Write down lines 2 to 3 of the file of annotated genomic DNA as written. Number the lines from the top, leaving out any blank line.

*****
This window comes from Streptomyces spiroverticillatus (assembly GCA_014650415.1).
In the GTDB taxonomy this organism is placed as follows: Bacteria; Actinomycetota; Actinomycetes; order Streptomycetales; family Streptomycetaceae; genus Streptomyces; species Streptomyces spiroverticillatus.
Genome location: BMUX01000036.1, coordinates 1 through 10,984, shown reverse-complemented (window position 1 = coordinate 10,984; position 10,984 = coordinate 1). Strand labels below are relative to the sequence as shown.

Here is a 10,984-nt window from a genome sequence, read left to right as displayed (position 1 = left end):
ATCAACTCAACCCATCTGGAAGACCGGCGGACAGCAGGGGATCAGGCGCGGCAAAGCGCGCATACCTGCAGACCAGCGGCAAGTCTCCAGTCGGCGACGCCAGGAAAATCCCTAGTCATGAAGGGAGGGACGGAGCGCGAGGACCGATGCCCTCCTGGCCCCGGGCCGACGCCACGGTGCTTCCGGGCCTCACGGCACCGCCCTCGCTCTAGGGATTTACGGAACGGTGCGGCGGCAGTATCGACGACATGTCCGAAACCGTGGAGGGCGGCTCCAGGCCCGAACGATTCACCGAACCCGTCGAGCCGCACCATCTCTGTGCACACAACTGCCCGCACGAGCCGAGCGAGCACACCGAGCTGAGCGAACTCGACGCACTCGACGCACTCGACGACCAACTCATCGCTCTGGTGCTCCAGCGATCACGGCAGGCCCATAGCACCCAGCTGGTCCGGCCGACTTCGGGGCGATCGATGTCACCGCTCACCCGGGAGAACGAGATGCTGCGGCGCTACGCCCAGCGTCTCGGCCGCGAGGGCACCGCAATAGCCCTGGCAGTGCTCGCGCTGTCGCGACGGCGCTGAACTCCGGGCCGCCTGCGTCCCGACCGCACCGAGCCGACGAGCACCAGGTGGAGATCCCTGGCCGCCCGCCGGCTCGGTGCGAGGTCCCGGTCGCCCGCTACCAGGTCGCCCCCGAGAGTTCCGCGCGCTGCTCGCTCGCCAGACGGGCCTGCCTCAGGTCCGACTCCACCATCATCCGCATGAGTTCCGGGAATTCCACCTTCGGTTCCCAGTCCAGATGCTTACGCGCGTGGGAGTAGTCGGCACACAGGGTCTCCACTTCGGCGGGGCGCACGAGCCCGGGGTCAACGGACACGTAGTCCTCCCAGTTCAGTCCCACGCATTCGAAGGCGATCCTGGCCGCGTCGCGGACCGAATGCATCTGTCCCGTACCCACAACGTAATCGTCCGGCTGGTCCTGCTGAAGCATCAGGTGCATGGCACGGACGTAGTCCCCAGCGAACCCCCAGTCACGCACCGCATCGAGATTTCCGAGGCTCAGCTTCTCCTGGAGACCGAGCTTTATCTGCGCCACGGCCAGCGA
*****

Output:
In the GTDB taxonomy this organism is placed as follows: Bacteria; Actinomycetota; Actinomycetes; order Streptomycetales; family Streptomycetaceae; genus Streptomyces; species Streptomyces spiroverticillatus.
Genome location: BMUX01000036.1, coordinates 1 through 10,984, shown reverse-complemented (window position 1 = coordinate 10,984; position 10,984 = coordinate 1). Strand labels below are relative to the sequence as shown.